The opinion of the court was delivered by: BASTIAN
In this case, plaintiff seeks to enjoin defendants from proceeding to readjudicate the issue of plaintiff's loyalty to the Government of the United States, as has been proposed in a 'Notice of Proposed Removal Action', dated January 10, 1952. Defendants have moved to dismiss.
Plaintiff, a clerk in the Post Office Department, was served, by the Post Office Department Loyalty Board on or about September 24, 1948, with 'Notice of Proposed Removal Action', in which it was claimed that, 'as a result of a recent investigation of you (plaintiff) * * * reasonable grounds exist for belief that you are disloyal to the Government of the United States.' At that time, Executive Order March 21, 1947, No. 9835, 12 F.R. 1935, set the standard for determining the loyalty of an employee of the United States, providing that reasonable grounds must exist for belief that the person involved was disloyal to the Government of the United States. On September 6, 1949, the Post Office Department Loyalty Board held that 'reasonable grounds exist to believe that you (plaintiff) are disloyal to the Government of the United States.' Plaintiff was suspended from his position pending appeal. These findings and recommendations were affirmed, on appeal to the Postmaster General, On May 1, 1950.
Plaintiff then appealed to the Loyalty Review Board, which reversed the action of the Postmaster General and ordered plaintiff restored to his position. This action was taken on November 2, 1950, the order of the Loyalty Review Board advising that a panel of the members of that Board had 'reviewed the entire record and reached the conclusion that reasonable grounds do not exist to believe that Mr. Jason is disloyal to the Government of the United States.'
On May 1, 1951, Executive Order 9835 was superseded by Executive Order 10241, 16 F.R. 3690, 5 U.S.C.A. § 631 note. This latter order, in effect, amended the standard for refusal of or removal from employment in Government service on grounds relating to loyalty, and that Order provides that removal may take place where 'there is a reasonable doubt as to the loyalty of the person involved to the Government of the United States.'
Thereafter, on May 23, 1951, the Loyalty Review Board issued its Memorandum No. 66, which directed Departmental Loyalty Boards to adjudicate under the new standard in cases where unfavorable determinations made by any Board were reversed on appeal.
On January 10, 1952, 'Notice of Proposed Removal Action', which asserted that, on the basis of an investigation made of plaintiff, there was 'a reasonable doubt as to your (plaintiff's) loyalty to the Government of the United States', was served on plaintiff by the Post Office Department Loyalty Board, and this action followed. Up to the time of hearing of the motion in this case, no other or further action had been taken, other than the service of the notice of January 10, 1952.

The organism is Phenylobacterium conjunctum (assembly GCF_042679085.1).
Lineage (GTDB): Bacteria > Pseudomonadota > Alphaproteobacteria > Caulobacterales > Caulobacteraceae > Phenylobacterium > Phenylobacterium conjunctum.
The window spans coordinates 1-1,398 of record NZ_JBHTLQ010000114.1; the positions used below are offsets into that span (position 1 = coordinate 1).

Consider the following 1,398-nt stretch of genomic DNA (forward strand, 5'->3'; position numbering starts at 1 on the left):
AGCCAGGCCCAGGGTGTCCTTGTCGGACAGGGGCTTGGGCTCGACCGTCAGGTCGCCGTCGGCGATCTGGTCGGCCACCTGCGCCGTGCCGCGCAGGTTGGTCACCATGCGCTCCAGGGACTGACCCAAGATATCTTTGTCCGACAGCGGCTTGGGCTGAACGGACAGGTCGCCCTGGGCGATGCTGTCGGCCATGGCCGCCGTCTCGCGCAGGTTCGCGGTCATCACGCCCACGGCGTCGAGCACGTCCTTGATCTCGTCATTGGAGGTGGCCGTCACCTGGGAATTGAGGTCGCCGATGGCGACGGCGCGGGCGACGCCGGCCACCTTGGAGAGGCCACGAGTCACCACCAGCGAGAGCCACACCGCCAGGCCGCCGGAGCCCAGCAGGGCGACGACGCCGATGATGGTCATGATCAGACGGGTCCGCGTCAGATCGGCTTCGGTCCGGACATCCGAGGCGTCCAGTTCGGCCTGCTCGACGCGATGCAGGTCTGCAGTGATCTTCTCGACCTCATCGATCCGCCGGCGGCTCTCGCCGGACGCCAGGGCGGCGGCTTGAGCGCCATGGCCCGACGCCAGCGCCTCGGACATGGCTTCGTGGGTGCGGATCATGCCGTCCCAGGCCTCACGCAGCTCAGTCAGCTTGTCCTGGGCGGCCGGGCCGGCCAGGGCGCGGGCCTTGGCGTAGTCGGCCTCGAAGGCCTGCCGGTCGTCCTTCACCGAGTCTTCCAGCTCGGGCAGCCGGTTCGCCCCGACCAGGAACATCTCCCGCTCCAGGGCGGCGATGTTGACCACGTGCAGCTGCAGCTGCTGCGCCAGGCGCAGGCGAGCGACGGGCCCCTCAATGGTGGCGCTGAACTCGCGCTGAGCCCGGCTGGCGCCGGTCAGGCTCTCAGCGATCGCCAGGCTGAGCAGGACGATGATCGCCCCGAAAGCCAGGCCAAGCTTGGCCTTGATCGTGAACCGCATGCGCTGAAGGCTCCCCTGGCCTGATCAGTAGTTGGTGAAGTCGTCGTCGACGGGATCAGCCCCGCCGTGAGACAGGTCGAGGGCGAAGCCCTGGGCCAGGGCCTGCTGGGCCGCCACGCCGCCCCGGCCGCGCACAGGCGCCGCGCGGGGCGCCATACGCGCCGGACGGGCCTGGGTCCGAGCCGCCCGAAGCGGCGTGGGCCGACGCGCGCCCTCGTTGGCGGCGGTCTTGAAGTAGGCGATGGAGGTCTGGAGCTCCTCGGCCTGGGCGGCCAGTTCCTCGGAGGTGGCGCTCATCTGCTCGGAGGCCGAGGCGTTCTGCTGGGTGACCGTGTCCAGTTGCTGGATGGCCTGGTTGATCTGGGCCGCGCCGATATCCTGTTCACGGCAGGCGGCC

Two serious questions arise in this case: first, whether the doctrine of res judicata is applicable, that is, whether the matter having been once adjudicated, plaintiff can be called upon again to establish his loyalty, this time under the new standard fixed by Executive Order 10241; and, secondly, whether the action is premature in that plaintiff has failed to exhaust his administrative remedies.
Certainly there has been no action by the Post Office Department Loyalty Board under the notice of January 10, 1952, and, naturally, no appeal has been or could be taken to the Postmaster General, or to the Loyalty Review Board.
It seems to the Court that, under the general rule as to exhaustion of administrative remedies, plaintiff's suit is premature. It may be that he will be vindicated by the administrative tribunals, or that those tribunals will rule favorably on his contention that the doctrine of res judicata is applicable, in either of which events no need would exist for resort to the Court. Courts have no right to anticipate the final administrative decision. Plaintiff must await the exhaustion of his administrative remedies.
Because a serious question does exist under the other ground mentioned, the Court will dismiss the complaint without prejudice of plaintiff's right to file another suit if and when a decision adverse to him is rendered in the administrative process. In other words, the decision of the Court in this case is not to be res judicata on the question of the right of plaintiff to file another suit at that time, particularly where, as here, it has been conceded by the Government that the action taken by the Post Office Loyalty Board is based on the same grounds which were the subject of the previous proceeding originally undertaken in 1948.
The motion to dismiss the complaint will be granted.
Settle judgment on notice.
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